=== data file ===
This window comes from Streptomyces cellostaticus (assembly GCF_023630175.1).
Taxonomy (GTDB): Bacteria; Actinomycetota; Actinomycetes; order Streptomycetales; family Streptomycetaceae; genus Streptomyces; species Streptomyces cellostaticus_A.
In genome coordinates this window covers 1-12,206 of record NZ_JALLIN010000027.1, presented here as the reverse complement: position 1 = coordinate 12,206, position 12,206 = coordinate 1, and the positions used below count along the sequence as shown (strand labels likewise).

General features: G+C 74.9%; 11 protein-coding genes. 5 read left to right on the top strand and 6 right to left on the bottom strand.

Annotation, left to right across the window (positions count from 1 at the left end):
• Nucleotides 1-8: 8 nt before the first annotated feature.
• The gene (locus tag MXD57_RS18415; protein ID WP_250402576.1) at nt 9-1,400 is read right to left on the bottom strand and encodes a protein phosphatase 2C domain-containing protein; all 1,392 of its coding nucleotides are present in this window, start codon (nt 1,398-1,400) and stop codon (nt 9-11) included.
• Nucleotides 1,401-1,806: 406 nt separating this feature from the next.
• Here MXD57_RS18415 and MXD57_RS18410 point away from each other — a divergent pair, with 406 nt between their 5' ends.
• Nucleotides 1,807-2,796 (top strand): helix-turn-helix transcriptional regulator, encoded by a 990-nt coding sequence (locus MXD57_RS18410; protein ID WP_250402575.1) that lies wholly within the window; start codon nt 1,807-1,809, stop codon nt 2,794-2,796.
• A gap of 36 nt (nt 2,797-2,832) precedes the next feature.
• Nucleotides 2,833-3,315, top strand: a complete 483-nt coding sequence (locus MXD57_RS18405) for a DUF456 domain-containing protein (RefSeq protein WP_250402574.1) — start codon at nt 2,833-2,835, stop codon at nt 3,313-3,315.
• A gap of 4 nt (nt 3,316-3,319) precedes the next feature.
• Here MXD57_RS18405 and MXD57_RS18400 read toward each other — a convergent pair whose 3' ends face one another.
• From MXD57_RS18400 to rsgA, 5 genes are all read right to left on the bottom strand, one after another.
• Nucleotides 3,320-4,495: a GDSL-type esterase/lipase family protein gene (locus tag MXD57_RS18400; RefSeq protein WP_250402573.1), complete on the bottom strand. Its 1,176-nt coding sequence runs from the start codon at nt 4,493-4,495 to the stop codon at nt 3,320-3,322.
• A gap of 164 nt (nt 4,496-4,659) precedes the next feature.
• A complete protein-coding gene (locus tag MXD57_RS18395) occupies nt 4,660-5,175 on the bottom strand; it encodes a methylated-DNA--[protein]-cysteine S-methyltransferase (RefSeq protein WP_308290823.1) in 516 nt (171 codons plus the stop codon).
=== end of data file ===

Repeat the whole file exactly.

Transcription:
This window comes from Streptomyces cellostaticus (assembly GCF_023630175.1).
Taxonomy (GTDB): Bacteria; Actinomycetota; Actinomycetes; order Streptomycetales; family Streptomycetaceae; genus Streptomyces; species Streptomyces cellostaticus_A.
In genome coordinates this window covers 1-12,206 of record NZ_JALLIN010000027.1, presented here as the reverse complement: position 1 = coordinate 12,206, position 12,206 = coordinate 1, and the positions used below count along the sequence as shown (strand labels likewise).

General features: G+C 74.9%; 11 protein-coding genes. 5 read left to right on the top strand and 6 right to left on the bottom strand.

Annotation, left to right across the window (positions count from 1 at the left end):
• Nucleotides 1-8: 8 nt before the first annotated feature.
• The gene (locus tag MXD57_RS18415; protein ID WP_250402576.1) at nt 9-1,400 is read right to left on the bottom strand and encodes a protein phosphatase 2C domain-containing protein; all 1,392 of its coding nucleotides are present in this window, start codon (nt 1,398-1,400) and stop codon (nt 9-11) included.
• Nucleotides 1,401-1,806: 406 nt separating this feature from the next.
• Here MXD57_RS18415 and MXD57_RS18410 point away from each other — a divergent pair, with 406 nt between their 5' ends.
• Nucleotides 1,807-2,796 (top strand): helix-turn-helix transcriptional regulator, encoded by a 990-nt coding sequence (locus MXD57_RS18410; protein ID WP_250402575.1) that lies wholly within the window; start codon nt 1,807-1,809, stop codon nt 2,794-2,796.
• A gap of 36 nt (nt 2,797-2,832) precedes the next feature.
• Nucleotides 2,833-3,315, top strand: a complete 483-nt coding sequence (locus MXD57_RS18405) for a DUF456 domain-containing protein (RefSeq protein WP_250402574.1) — start codon at nt 2,833-2,835, stop codon at nt 3,313-3,315.
• A gap of 4 nt (nt 3,316-3,319) precedes the next feature.
• Here MXD57_RS18405 and MXD57_RS18400 read toward each other — a convergent pair whose 3' ends face one another.
• From MXD57_RS18400 to rsgA, 5 genes are all read right to left on the bottom strand, one after another.
• Nucleotides 3,320-4,495: a GDSL-type esterase/lipase family protein gene (locus tag MXD57_RS18400; RefSeq protein WP_250402573.1), complete on the bottom strand. Its 1,176-nt coding sequence runs from the start codon at nt 4,493-4,495 to the stop codon at nt 3,320-3,322.
• A gap of 164 nt (nt 4,496-4,659) precedes the next feature.
• A complete protein-coding gene (locus tag MXD57_RS18395) occupies nt 4,660-5,175 on the bottom strand; it encodes a methylated-DNA--[protein]-cysteine S-methyltransferase (RefSeq protein WP_308290823.1) in 516 nt (171 codons plus the stop codon).